Lord Nelson was the first tall ship in the world to be designed and built to enable people of all physical abilities to sail side by side on equal terms. One of Britain's most well known sail training ships, Lord Nelson frequents ports all around the UK and Europe with a mix of day sails and longer square rig adventures. In 2012-14 she proved that disabled and able bodied crews could take a square rigger safely around the world and have great adventures together from Antarctica to Australia. A great GAP year or career break experience for your CV and it might just change your life.
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- Length overall: 180ft (54.70m)
- Length on deck:140ft (42.80m)
- Year built: 1986
- Vessel type/rig: Barque
- Guest berths:40
- Crew berths: 7 plus volunteers
OUR EXPERT VIEW: What Lord Nelson Does Best
Award winning ship - designed to Allow All Abilities to Sail
Imagine trying to balance the adventurous spirits of a female soldier who has lost a leg, with a romantic 70 year old who has always wanted to sail a tall ship, but life got in the way. The Lord Nelson and her sister ship Tenacious have taken over 37,000 mixed crews of able bodied and disabled crews on sailing voyages since they were built. The ship's design and the way the social and professional crew who run the ship, means the whole experience is very well thought out and inclusive.
The ship has wide decks and lifts between floors for wheelchair users and flush flooring across watertight bulkheads. There is an audio compass, hydraulic assisted ships wheel, bunks with vibrating pads and brail signs for blind sailors, a bowsprit runway so all can enjoy the thrill of seeing dolphins dancing in the bow wave.
Not only has barque Lord Nelson won awards from several countries for her efforts, she was awarded the 'Sail Training Ship of the Year Award 2014.' The ship's operators won this for fulfilling both the Sail Training aspirations of ASTO (Association of Sail Training Associations) and the seamanship and safety requirements of the MCA (Maritime Coastguard Agency).
“Sail Training is about challenge and adventure. It doesn’t get more challenging and adventurous than a sailing around the world on board a tall ship. Lord Nelson’s outstanding and ambitious voyage fulfils all the aims of sail training and makes her a worthy winner of the ASTO/MCA Vessel of the year award.”James Stevens, Chairman of ASTO
Nellie Notches up The Miles - Worldwide and at Home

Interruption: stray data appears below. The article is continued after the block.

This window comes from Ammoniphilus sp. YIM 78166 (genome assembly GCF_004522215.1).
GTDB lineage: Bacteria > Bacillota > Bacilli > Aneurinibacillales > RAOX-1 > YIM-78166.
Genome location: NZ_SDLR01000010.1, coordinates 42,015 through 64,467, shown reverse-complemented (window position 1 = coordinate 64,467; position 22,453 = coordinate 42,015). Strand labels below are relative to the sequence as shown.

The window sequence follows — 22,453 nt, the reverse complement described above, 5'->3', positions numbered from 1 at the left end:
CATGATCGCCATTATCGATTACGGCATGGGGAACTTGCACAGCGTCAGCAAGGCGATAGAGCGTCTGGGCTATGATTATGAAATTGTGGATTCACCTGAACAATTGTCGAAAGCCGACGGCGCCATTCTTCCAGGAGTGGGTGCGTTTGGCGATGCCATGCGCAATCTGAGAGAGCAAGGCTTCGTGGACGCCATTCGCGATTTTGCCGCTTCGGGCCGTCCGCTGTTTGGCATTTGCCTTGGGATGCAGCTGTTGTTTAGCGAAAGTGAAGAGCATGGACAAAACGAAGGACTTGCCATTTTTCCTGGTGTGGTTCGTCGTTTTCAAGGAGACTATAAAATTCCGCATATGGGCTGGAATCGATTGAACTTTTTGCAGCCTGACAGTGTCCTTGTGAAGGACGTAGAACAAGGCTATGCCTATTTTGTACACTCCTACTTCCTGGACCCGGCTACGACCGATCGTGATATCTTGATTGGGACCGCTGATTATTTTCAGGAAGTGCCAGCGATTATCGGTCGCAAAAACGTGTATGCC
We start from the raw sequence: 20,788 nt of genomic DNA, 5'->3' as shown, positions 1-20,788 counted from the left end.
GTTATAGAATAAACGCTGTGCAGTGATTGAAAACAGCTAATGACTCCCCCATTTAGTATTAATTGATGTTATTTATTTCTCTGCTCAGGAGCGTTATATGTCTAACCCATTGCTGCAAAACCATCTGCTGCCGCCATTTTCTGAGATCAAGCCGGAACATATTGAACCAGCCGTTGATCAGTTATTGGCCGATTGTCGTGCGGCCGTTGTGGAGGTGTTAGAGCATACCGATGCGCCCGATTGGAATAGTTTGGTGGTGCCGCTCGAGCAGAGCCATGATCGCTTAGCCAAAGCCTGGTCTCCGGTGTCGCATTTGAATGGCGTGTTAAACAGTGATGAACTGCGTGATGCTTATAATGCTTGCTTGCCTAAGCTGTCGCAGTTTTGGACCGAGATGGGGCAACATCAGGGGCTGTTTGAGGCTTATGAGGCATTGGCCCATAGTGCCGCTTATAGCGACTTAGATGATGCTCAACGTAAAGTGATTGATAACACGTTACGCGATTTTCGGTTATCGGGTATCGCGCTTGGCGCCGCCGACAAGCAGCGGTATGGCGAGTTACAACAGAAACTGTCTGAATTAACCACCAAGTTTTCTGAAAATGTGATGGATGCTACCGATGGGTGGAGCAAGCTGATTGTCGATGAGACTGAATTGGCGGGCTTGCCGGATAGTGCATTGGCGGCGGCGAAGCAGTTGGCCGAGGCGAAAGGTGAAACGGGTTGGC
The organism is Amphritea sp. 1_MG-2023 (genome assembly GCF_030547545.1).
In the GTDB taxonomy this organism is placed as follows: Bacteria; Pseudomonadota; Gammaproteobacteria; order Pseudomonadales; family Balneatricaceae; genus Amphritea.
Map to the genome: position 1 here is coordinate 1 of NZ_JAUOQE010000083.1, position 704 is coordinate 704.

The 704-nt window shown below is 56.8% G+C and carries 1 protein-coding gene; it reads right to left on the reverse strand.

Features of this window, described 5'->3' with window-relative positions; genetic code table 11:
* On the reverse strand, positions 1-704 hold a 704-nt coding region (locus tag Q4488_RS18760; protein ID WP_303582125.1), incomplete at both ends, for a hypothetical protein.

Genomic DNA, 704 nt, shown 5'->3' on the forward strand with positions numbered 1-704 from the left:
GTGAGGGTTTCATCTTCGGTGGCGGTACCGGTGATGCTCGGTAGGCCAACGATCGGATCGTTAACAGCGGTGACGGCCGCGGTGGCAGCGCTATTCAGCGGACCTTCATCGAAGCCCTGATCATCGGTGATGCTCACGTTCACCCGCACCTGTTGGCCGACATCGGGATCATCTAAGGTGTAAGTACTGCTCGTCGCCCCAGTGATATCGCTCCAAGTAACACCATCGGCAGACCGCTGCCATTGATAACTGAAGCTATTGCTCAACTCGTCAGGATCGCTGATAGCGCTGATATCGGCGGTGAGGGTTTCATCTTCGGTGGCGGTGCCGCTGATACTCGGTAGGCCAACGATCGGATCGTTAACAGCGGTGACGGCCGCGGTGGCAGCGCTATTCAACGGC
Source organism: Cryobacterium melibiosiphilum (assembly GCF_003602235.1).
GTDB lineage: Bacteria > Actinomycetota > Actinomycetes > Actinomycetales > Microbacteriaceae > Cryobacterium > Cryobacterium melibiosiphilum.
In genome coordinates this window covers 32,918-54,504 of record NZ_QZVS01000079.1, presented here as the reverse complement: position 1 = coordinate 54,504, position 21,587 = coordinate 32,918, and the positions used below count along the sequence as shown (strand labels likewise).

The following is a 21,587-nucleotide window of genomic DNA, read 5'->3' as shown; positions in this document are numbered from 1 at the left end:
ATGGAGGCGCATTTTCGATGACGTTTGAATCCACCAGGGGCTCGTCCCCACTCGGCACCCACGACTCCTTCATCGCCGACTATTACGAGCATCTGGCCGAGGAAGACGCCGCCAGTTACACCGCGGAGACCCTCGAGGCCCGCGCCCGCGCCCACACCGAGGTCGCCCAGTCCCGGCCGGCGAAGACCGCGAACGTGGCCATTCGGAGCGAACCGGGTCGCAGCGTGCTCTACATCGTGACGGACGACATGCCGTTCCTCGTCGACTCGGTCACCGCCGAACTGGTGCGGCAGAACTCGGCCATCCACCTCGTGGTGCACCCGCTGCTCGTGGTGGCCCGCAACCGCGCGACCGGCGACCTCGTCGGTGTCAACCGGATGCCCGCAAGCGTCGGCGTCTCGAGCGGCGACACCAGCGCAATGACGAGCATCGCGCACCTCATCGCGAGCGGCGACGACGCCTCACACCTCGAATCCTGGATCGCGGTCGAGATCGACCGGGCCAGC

The Lord Nelson is affectionately know as the 'Nellie.' Her repetoire of voyages ranges from UK Day Sails where grandfathers sail alongside the next generation of young sailors, to island hopping and astro navigation in the Canaries. She has always done ocean passages in the Northern Hemisphere, but her World Voyage has given her a taste of more exotic destinations.
In 2012-14 Lord Nelson crews raced with other Tall Ships from Australia to New Zealand, rounded Cape Horn, gave disabled sailors the chance to set their 'wheels' amongst the Penguins in Antarctica. The 45 000 mile circumnavigation gained 'the Nellie' lots of new friends and now sailors of all nationalities are joining her to live their dream. As a happy consequence of the first World Voyage, Lord Nelson now take their equality message to all corners of the world on a regular basis.
Voyages Giving Hope, Understanding and Inspiration
The Buddy system where an able bodied crew is teamed up with a 'disabled' crew member is only part of the story on Lord Nelson. It helps cut the ice when you all arrive as strangers, but it is not a 'forced marriage.' Quite often the crew member with the disability has sailed the ship several times and they might be looking after you.
These are great voyages for disabled and able bodied alike. If you are in a rut or confidence crisis after an accident or limiting injury, then signing up to go sailing on a tall ship will take huge courage, but will hopefully give you fresh hope and inspiration. If you are committing your holiday leave to do something worthwhile as well as have a challenging adventure yourself, then prepared to be humbled by other peoples determination.
What to Expect